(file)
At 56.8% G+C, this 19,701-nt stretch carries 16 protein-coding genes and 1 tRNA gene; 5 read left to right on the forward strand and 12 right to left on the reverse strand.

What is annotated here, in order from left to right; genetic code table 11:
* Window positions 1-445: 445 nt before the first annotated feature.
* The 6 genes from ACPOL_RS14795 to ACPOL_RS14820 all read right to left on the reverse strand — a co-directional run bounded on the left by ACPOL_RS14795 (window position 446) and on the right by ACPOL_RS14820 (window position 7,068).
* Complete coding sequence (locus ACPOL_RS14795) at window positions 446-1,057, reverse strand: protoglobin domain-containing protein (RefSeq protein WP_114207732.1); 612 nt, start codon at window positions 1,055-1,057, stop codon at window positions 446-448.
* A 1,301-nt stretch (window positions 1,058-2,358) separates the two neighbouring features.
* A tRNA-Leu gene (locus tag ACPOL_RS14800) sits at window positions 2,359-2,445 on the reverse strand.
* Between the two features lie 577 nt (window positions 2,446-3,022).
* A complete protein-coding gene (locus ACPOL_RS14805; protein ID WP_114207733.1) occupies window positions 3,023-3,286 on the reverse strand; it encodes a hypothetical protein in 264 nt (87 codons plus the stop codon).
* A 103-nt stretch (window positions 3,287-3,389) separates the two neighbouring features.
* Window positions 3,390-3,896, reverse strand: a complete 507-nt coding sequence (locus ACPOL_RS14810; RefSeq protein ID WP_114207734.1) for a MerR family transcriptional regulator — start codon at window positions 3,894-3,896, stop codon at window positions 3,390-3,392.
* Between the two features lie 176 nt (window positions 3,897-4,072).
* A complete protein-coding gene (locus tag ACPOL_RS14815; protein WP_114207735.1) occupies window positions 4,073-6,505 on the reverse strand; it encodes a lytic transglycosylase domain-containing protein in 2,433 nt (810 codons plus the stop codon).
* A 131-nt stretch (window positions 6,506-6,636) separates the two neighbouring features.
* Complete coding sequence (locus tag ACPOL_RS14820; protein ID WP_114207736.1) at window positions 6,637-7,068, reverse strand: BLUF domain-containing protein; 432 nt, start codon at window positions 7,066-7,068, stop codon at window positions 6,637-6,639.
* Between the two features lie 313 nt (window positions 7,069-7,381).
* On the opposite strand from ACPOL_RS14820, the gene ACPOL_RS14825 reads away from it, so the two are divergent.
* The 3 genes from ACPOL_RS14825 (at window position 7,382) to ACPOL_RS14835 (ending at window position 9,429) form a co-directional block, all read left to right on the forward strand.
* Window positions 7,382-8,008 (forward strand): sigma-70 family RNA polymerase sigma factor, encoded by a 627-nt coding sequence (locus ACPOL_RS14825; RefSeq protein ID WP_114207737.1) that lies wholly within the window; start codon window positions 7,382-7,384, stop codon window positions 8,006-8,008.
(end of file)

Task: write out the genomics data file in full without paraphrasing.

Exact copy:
At 56.8% G+C, this 19,701-nt stretch carries 16 protein-coding genes and 1 tRNA gene; 5 read left to right on the forward strand and 12 right to left on the reverse strand.

What is annotated here, in order from left to right; genetic code table 11:
* Window positions 1-445: 445 nt before the first annotated feature.
* The 6 genes from ACPOL_RS14795 to ACPOL_RS14820 all read right to left on the reverse strand — a co-directional run bounded on the left by ACPOL_RS14795 (window position 446) and on the right by ACPOL_RS14820 (window position 7,068).
* Complete coding sequence (locus ACPOL_RS14795) at window positions 446-1,057, reverse strand: protoglobin domain-containing protein (RefSeq protein WP_114207732.1); 612 nt, start codon at window positions 1,055-1,057, stop codon at window positions 446-448.
* A 1,301-nt stretch (window positions 1,058-2,358) separates the two neighbouring features.
* A tRNA-Leu gene (locus tag ACPOL_RS14800) sits at window positions 2,359-2,445 on the reverse strand.
* Between the two features lie 577 nt (window positions 2,446-3,022).
* A complete protein-coding gene (locus ACPOL_RS14805; protein ID WP_114207733.1) occupies window positions 3,023-3,286 on the reverse strand; it encodes a hypothetical protein in 264 nt (87 codons plus the stop codon).
* A 103-nt stretch (window positions 3,287-3,389) separates the two neighbouring features.
* Window positions 3,390-3,896, reverse strand: a complete 507-nt coding sequence (locus ACPOL_RS14810; RefSeq protein ID WP_114207734.1) for a MerR family transcriptional regulator — start codon at window positions 3,894-3,896, stop codon at window positions 3,390-3,392.
* Between the two features lie 176 nt (window positions 3,897-4,072).
* A complete protein-coding gene (locus tag ACPOL_RS14815; protein WP_114207735.1) occupies window positions 4,073-6,505 on the reverse strand; it encodes a lytic transglycosylase domain-containing protein in 2,433 nt (810 codons plus the stop codon).
* A 131-nt stretch (window positions 6,506-6,636) separates the two neighbouring features.
* Complete coding sequence (locus tag ACPOL_RS14820; protein ID WP_114207736.1) at window positions 6,637-7,068, reverse strand: BLUF domain-containing protein; 432 nt, start codon at window positions 7,066-7,068, stop codon at window positions 6,637-6,639.
* Between the two features lie 313 nt (window positions 7,069-7,381).
* On the opposite strand from ACPOL_RS14820, the gene ACPOL_RS14825 reads away from it, so the two are divergent.
* The 3 genes from ACPOL_RS14825 (at window position 7,382) to ACPOL_RS14835 (ending at window position 9,429) form a co-directional block, all read left to right on the forward strand.
* Window positions 7,382-8,008 (forward strand): sigma-70 family RNA polymerase sigma factor, encoded by a 627-nt coding sequence (locus ACPOL_RS14825; RefSeq protein ID WP_114207737.1) that lies wholly within the window; start codon window positions 7,382-7,384, stop codon window positions 8,006-8,008.